I'm totally with you on the lack of naked-eye night-sky access and I definitely don't want to minimize the loss it represents to city-dwelling humanity. I live in a large city way down at the bottom of the Bortle scale, in the center of one of those whited-out you-can't-see-a-thing patches on the light pollution maps. From time to time I'm lucky enough to get away to a little cabin in the woods with impeccable dark skies, but the rest of the time I have to make do with viewing from the parking lot next to my apartment building.
That said - and the article mentions this, but it's worth reiterating - a surprising amount of the sky becomes accessible again for those of us with even basic digital SLRs (and even some of the more fully-featured point-and-shoots). Last January, the nominally-naked-eye comet Lovejoy (C/2014 Q2) was in the sky near the Pleiades. No hope of seeing it with my own eyes, but it was an easy target for just about any lens in my camera bag. It's trivial to capture stars down below ninth magnitude There's a little bit of - a different sort of - magic to being able to pull so much of the night sky out of the muck.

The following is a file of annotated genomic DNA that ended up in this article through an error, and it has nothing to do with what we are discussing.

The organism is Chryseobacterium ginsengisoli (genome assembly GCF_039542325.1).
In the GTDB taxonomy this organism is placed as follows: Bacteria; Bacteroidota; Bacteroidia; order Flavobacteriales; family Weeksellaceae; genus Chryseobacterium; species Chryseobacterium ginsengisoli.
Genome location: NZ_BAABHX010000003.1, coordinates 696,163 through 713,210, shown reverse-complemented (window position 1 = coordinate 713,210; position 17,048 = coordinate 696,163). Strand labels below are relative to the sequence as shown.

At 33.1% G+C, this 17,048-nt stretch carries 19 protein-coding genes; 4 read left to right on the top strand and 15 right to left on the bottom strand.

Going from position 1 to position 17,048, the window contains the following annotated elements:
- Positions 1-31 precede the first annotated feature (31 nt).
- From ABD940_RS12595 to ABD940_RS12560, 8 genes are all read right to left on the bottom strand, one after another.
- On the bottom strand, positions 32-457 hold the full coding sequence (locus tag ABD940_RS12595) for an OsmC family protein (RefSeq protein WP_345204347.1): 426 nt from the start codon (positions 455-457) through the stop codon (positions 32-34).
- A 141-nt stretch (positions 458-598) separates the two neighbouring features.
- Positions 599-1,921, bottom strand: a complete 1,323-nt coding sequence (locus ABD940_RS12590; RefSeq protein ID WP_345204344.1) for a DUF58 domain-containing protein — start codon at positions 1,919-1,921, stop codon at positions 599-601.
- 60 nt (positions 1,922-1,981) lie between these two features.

I could probably do some moderately impressive things with binoculars, too, but I'm a bit concerned about what the neighbors would think.
Incidentally, the suggested camera settings provided in the CBC article (ISO 1600, 30 second exposure) may be a bit aggressive for very bright city skies, and will definitely show at least some star trailing. Don't be afraid to play around. My skies start to get too bright if I go beyond ISO 800, f/3.5, 5 s or equivalent. And a five-second exposure is close to the limit if you want to avoid perceptible star trails at a medium-wide focal length.